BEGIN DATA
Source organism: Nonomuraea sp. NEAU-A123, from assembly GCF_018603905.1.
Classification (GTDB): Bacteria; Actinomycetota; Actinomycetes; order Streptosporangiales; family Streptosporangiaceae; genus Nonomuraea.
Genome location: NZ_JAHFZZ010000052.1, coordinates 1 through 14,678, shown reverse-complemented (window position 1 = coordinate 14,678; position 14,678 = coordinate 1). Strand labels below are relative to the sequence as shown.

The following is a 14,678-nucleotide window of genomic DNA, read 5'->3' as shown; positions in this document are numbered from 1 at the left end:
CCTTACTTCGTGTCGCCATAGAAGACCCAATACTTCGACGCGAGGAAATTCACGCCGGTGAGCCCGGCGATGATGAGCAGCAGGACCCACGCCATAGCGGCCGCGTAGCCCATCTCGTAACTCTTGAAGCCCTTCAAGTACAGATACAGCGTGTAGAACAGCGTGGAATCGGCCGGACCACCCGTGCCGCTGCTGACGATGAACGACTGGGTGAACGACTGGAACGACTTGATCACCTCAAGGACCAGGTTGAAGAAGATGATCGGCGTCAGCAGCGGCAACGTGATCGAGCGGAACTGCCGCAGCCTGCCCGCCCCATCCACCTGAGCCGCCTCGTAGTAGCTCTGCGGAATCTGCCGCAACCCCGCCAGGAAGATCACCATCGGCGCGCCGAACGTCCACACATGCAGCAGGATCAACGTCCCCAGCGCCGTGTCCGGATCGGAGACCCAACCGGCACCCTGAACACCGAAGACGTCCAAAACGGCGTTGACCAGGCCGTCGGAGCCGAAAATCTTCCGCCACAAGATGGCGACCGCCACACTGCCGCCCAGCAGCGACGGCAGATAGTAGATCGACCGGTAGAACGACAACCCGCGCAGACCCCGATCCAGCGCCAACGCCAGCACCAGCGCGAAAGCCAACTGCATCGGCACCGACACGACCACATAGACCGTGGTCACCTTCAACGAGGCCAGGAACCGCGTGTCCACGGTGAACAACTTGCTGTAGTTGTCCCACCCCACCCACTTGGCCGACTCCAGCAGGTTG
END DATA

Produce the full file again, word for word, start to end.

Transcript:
Source organism: Nonomuraea sp. NEAU-A123, from assembly GCF_018603905.1.
Classification (GTDB): Bacteria; Actinomycetota; Actinomycetes; order Streptosporangiales; family Streptosporangiaceae; genus Nonomuraea.
Genome location: NZ_JAHFZZ010000052.1, coordinates 1 through 14,678, shown reverse-complemented (window position 1 = coordinate 14,678; position 14,678 = coordinate 1). Strand labels below are relative to the sequence as shown.

The following is a 14,678-nucleotide window of genomic DNA, read 5'->3' as shown; positions in this document are numbered from 1 at the left end:
CCTTACTTCGTGTCGCCATAGAAGACCCAATACTTCGACGCGAGGAAATTCACGCCGGTGAGCCCGGCGATGATGAGCAGCAGGACCCACGCCATAGCGGCCGCGTAGCCCATCTCGTAACTCTTGAAGCCCTTCAAGTACAGATACAGCGTGTAGAACAGCGTGGAATCGGCCGGACCACCCGTGCCGCTGCTGACGATGAACGACTGGGTGAACGACTGGAACGACTTGATCACCTCAAGGACCAGGTTGAAGAAGATGATCGGCGTCAGCAGCGGCAACGTGATCGAGCGGAACTGCCGCAGCCTGCCCGCCCCATCCACCTGAGCCGCCTCGTAGTAGCTCTGCGGAATCTGCCGCAACCCCGCCAGGAAGATCACCATCGGCGCGCCGAACGTCCACACATGCAGCAGGATCAACGTCCCCAGCGCCGTGTCCGGATCGGAGACCCAACCGGCACCCTGAACACCGAAGACGTCCAAAACGGCGTTGACCAGGCCGTCGGAGCCGAAAATCTTCCGCCACAAGATGGCGACCGCCACACTGCCGCCCAGCAGCGACGGCAGATAGTAGATCGACCGGTAGAACGACAACCCGCGCAGACCCCGATCCAGCGCCAACGCCAGCACCAGCGCGAAAGCCAACTGCATCGGCACCGACACGACCACATAGACCGTGGTCACCTTCAACGAGGCCAGGAACCGCGTGTCCACGGTGAACAACTTGCTGTAGTTGTCCCACCCCACCCACTTGGCCGACTCCAGCAGGTTG